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Suggested Reading

Costa Rica is a diverse and complex country – environmentally, culturally and socially - and reading a wide range of books about it is probably the best way to orient yourself before embarking on your vacation. Before you head out, you might want to check out some of the following titles.

The Mammals of Costa Rica: A Natural History and Field Guide. Mark Wainright. (Cornell University Press 2007)

Since it is difficult to visit Costa Rica without experiencing something of its ecological splendor, a field guide like this one by Mark Wainright is recommended for anyone interested in learning about the country's complex environment. Suitable for naturalists and amateurs alike, The Mammals of Costa Rica offers up detailed yet straight-forward descriptions of the wide array of creatures that make Costa Rica home. If you're lucky enough to spot an elusive jaguar on your jungle trek, it will be all the more satisfying it you already have a good working knowledge of the animal.

The Quetzal and the Macaw: The Story of Costa Rica’s National Parks. David R. Wallace. (Sierra Club Books, 1992)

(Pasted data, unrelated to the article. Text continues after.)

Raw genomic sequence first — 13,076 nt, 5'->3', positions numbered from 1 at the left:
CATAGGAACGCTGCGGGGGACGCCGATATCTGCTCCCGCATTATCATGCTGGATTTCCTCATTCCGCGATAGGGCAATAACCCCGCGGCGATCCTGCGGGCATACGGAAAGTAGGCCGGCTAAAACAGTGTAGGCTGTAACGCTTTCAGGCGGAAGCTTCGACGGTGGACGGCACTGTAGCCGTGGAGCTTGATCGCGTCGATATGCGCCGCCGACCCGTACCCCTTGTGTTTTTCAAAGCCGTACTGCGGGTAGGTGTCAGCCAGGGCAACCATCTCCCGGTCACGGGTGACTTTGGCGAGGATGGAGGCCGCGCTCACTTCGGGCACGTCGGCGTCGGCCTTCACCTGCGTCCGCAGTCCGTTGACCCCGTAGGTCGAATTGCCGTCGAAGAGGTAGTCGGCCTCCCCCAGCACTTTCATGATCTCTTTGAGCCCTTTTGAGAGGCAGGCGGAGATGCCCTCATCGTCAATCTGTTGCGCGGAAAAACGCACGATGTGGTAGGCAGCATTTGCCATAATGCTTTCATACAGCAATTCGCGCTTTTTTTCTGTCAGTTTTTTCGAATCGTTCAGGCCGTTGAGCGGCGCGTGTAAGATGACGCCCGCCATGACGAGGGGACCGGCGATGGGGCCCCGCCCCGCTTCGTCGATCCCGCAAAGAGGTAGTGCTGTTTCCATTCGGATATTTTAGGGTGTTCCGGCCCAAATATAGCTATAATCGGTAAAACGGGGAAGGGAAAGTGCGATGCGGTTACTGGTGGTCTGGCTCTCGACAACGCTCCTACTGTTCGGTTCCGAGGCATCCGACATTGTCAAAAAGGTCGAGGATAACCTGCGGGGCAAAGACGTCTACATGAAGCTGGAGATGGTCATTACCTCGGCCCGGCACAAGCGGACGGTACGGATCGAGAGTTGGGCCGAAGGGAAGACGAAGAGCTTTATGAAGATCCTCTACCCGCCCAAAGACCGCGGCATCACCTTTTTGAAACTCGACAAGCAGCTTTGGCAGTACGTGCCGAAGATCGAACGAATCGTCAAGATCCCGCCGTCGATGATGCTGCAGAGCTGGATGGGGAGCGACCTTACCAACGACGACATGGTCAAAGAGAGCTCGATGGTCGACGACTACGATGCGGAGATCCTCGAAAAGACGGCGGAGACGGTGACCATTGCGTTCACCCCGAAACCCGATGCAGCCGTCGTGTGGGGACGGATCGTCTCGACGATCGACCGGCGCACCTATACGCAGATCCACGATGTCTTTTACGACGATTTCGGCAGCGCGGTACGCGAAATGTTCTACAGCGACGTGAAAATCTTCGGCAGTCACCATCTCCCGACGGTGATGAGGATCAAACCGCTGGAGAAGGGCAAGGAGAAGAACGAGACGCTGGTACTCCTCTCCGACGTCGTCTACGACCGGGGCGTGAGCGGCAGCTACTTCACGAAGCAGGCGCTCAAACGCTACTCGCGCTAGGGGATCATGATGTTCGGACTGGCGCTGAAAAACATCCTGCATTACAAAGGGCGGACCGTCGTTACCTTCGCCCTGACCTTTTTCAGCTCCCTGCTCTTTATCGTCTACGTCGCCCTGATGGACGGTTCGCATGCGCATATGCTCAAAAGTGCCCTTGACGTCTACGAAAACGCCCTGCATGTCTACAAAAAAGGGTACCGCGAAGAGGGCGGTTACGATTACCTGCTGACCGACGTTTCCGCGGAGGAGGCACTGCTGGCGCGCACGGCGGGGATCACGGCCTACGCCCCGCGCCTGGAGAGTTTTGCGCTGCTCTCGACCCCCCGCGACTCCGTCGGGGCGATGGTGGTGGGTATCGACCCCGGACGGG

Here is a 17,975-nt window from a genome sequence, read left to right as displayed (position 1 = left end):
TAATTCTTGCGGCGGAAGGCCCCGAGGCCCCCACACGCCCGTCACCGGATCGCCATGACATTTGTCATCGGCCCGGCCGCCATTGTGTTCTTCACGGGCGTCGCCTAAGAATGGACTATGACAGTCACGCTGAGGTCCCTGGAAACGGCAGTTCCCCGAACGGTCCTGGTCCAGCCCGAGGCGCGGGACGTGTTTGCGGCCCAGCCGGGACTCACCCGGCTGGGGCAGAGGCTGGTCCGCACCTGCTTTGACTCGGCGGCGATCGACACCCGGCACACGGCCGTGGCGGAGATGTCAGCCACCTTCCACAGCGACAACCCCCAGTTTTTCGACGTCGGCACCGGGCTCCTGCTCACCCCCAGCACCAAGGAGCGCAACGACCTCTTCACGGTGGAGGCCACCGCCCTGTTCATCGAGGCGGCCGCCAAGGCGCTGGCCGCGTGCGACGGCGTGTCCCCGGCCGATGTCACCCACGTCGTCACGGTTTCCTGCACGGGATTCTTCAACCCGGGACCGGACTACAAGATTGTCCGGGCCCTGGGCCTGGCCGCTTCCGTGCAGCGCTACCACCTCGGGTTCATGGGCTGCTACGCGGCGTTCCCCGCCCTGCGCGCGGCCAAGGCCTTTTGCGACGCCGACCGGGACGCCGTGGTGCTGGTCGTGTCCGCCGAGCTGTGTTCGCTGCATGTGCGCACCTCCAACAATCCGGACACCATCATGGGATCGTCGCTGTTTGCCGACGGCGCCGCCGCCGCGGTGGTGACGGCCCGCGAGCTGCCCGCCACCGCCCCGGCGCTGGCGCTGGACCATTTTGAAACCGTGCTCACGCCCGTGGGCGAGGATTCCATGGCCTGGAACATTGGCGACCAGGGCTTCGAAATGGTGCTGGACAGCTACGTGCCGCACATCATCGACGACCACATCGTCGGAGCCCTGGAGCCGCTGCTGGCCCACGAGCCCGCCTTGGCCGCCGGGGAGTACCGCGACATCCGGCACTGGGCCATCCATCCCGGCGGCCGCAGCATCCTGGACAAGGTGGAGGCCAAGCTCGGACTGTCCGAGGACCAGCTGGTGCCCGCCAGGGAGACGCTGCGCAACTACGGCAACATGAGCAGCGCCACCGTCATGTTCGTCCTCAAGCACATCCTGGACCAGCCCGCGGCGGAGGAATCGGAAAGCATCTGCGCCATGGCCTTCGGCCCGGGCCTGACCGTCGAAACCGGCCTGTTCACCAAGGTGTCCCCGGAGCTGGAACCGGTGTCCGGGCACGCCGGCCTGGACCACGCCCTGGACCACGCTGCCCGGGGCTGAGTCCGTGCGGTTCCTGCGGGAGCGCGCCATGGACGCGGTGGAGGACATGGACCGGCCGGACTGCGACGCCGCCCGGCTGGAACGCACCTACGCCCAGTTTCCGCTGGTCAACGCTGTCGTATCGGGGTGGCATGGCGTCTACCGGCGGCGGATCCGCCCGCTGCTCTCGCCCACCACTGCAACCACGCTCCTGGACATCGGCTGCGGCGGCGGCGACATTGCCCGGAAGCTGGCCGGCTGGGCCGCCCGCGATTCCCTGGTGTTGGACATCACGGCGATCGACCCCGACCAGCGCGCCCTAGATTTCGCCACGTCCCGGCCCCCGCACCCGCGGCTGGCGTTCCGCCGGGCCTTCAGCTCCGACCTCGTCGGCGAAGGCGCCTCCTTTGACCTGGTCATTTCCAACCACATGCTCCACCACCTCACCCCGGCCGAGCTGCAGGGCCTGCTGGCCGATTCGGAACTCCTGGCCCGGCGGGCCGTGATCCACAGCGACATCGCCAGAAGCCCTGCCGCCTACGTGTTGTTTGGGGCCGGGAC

This fascinating book tells how Costa Rica narrowly avoided losing all of its lush forests (and consequently, tourist attractions) to loggers and developers in the early-mid twentieth century. Fortunately for travelers, the environment was instead transformed into a national park system that ranks as one of the best in the world. David R.Wallace details the incredible diversity of life in the park system, as well as giving accounts of the social and political battles that surrounded the original establishment of the parks.

Culture Shock! Costa Rica. Claire Wallerstein. (Marshall Cavendish Corporation, 2007)

This fun and informative guide to Costa Rican social etiquette is a great way to prepare yourself for those inevitable awkward moments when cultural differences collide. Replete with extremely practical tips such as where to carry your own toilet paper and how to work the showers, this book may prove to be the most useful thing you bring along on your trip.

The Laughing Falcon. William Deverell. (McClelland & Stewart, 2002)

Written by a Canadian author who spends most of his time in Costa Rica, this is the perfect novel to take along for a day of lounging on a beautiful white-sand beach. A murder mystery based on corruption and drama surrounding the tourist scene on the Pacific Coast, this page-turner also includes fascinating facts about the wildlife in the Tortueguero National Park, as well as some very useful tips for any Costa Rican tourist.

Tales of My Aunt Panchita (can be found in Latin American Women Writers: A Resource Guide to Titles in English). Carmen Lyra. ( The Scarecrow Press, Inc., 2007)

Originally published in the 1920s, this collection of folktales, written by one of Costa Rica's predominant women writers, provides interesting insights into the tradition and culture of Costa Rica. Since they are stories told by a woman and transcribed by a woman, there is an interesting feminist edge on some of them as well.

04 Nov 2010

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